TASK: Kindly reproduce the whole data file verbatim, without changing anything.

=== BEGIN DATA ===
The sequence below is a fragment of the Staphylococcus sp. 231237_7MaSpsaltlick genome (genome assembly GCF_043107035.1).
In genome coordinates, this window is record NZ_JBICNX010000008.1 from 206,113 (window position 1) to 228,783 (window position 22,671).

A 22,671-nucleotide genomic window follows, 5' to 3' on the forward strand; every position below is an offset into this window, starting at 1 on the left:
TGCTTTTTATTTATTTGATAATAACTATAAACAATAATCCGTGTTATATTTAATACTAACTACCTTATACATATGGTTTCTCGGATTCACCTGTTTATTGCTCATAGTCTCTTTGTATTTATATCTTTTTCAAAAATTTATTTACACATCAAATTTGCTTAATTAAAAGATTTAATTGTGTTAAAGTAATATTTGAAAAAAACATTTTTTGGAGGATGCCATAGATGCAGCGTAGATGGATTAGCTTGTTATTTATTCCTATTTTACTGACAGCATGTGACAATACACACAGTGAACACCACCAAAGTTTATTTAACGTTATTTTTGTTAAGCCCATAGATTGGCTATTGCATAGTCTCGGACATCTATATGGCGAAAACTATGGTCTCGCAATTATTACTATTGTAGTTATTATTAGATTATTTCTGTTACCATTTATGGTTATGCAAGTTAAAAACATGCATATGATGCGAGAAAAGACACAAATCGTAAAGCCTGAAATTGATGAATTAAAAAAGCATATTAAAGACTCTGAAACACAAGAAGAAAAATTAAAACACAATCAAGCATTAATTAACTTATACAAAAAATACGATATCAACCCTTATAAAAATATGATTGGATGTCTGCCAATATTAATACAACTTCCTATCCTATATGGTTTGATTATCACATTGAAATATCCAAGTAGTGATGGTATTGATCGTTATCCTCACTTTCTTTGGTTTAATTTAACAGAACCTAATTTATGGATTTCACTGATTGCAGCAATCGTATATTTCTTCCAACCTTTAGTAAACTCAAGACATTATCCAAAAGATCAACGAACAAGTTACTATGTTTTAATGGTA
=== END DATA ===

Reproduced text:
The sequence below is a fragment of the Staphylococcus sp. 231237_7MaSpsaltlick genome (genome assembly GCF_043107035.1).
In genome coordinates, this window is record NZ_JBICNX010000008.1 from 206,113 (window position 1) to 228,783 (window position 22,671).

A 22,671-nucleotide genomic window follows, 5' to 3' on the forward strand; every position below is an offset into this window, starting at 1 on the left:
TGCTTTTTATTTATTTGATAATAACTATAAACAATAATCCGTGTTATATTTAATACTAACTACCTTATACATATGGTTTCTCGGATTCACCTGTTTATTGCTCATAGTCTCTTTGTATTTATATCTTTTTCAAAAATTTATTTACACATCAAATTTGCTTAATTAAAAGATTTAATTGTGTTAAAGTAATATTTGAAAAAAACATTTTTTGGAGGATGCCATAGATGCAGCGTAGATGGATTAGCTTGTTATTTATTCCTATTTTACTGACAGCATGTGACAATACACACAGTGAACACCACCAAAGTTTATTTAACGTTATTTTTGTTAAGCCCATAGATTGGCTATTGCATAGTCTCGGACATCTATATGGCGAAAACTATGGTCTCGCAATTATTACTATTGTAGTTATTATTAGATTATTTCTGTTACCATTTATGGTTATGCAAGTTAAAAACATGCATATGATGCGAGAAAAGACACAAATCGTAAAGCCTGAAATTGATGAATTAAAAAAGCATATTAAAGACTCTGAAACACAAGAAGAAAAATTAAAACACAATCAAGCATTAATTAACTTATACAAAAAATACGATATCAACCCTTATAAAAATATGATTGGATGTCTGCCAATATTAATACAACTTCCTATCCTATATGGTTTGATTATCACATTGAAATATCCAAGTAGTGATGGTATTGATCGTTATCCTCACTTTCTTTGGTTTAATTTAACAGAACCTAATTTATGGATTTCACTGATTGCAGCAATCGTATATTTCTTCCAACCTTTAGTAAACTCAAGACATTATCCAAAAGATCAACGAACAAGTTACTATGTTTTAATGGTA